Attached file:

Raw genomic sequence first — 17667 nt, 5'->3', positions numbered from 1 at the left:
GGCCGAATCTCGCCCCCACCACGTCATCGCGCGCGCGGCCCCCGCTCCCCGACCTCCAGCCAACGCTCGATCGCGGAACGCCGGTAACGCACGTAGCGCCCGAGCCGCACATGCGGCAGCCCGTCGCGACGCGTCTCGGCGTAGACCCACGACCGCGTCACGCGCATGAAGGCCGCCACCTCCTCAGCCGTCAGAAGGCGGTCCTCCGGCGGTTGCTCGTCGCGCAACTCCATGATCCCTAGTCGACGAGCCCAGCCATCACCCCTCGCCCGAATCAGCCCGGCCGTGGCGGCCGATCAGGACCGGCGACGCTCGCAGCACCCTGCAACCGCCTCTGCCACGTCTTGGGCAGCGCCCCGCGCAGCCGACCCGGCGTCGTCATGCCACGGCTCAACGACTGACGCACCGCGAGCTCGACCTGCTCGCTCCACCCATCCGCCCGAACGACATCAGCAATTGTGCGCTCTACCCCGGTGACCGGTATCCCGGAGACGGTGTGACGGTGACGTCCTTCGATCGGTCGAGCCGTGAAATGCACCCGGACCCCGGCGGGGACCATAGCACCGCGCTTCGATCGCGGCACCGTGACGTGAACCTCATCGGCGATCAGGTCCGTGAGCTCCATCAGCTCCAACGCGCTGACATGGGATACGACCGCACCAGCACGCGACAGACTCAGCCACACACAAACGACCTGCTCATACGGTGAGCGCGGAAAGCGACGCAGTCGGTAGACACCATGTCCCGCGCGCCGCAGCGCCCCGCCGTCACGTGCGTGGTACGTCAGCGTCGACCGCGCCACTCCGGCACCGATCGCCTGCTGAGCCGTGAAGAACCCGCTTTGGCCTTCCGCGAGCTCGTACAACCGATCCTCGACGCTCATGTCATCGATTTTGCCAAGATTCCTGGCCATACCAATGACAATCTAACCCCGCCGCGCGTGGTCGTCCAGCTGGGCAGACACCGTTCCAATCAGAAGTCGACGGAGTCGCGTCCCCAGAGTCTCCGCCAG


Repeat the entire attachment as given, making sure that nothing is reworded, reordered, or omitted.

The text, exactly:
Raw genomic sequence first — 17667 nt, 5'->3', positions numbered from 1 at the left:
GGCCGAATCTCGCCCCCACCACGTCATCGCGCGCGCGGCCCCCGCTCCCCGACCTCCAGCCAACGCTCGATCGCGGAACGCCGGTAACGCACGTAGCGCCCGAGCCGCACATGCGGCAGCCCGTCGCGACGCGTCTCGGCGTAGACCCACGACCGCGTCACGCGCATGAAGGCCGCCACCTCCTCAGCCGTCAGAAGGCGGTCCTCCGGCGGTTGCTCGTCGCGCAACTCCATGATCCCTAGTCGACGAGCCCAGCCATCACCCCTCGCCCGAATCAGCCCGGCCGTGGCGGCCGATCAGGACCGGCGACGCTCGCAGCACCCTGCAACCGCCTCTGCCACGTCTTGGGCAGCGCCCCGCGCAGCCGACCCGGCGTCGTCATGCCACGGCTCAACGACTGACGCACCGCGAGCTCGACCTGCTCGCTCCACCCATCCGCCCGAACGACATCAGCAATTGTGCGCTCTACCCCGGTGACCGGTATCCCGGAGACGGTGTGACGGTGACGTCCTTCGATCGGTCGAGCCGTGAAATGCACCCGGACCCCGGCGGGGACCATAGCACCGCGCTTCGATCGCGGCACCGTGACGTGAACCTCATCGGCGATCAGGTCCGTGAGCTCCATCAGCTCCAACGCGCTGACATGGGATACGACCGCACCAGCACGCGACAGACTCAGCCACACACAAACGACCTGCTCATACGGTGAGCGCGGAAAGCGACGCAGTCGGTAGACACCATGTCCCGCGCGCCGCAGCGCCCCGCCGTCACGTGCGTGGTACGTCAGCGTCGACCGCGCCACTCCGGCACCGATCGCCTGCTGAGCCGTGAAGAACCCGCTTTGGCCTTCCGCGAGCTCGTACAACCGATCCTCGACGCTCATGTCATCGATTTTGCCAAGATTCCTGGCCATACCAATGACAATCTAACCCCGCCGCGCGTGGTCGTCCAGCTGGGCAGACACCGTTCCAATCAGAAGTCGACGGAGTCGCGTCCCCAGAGTCTCCGCCAG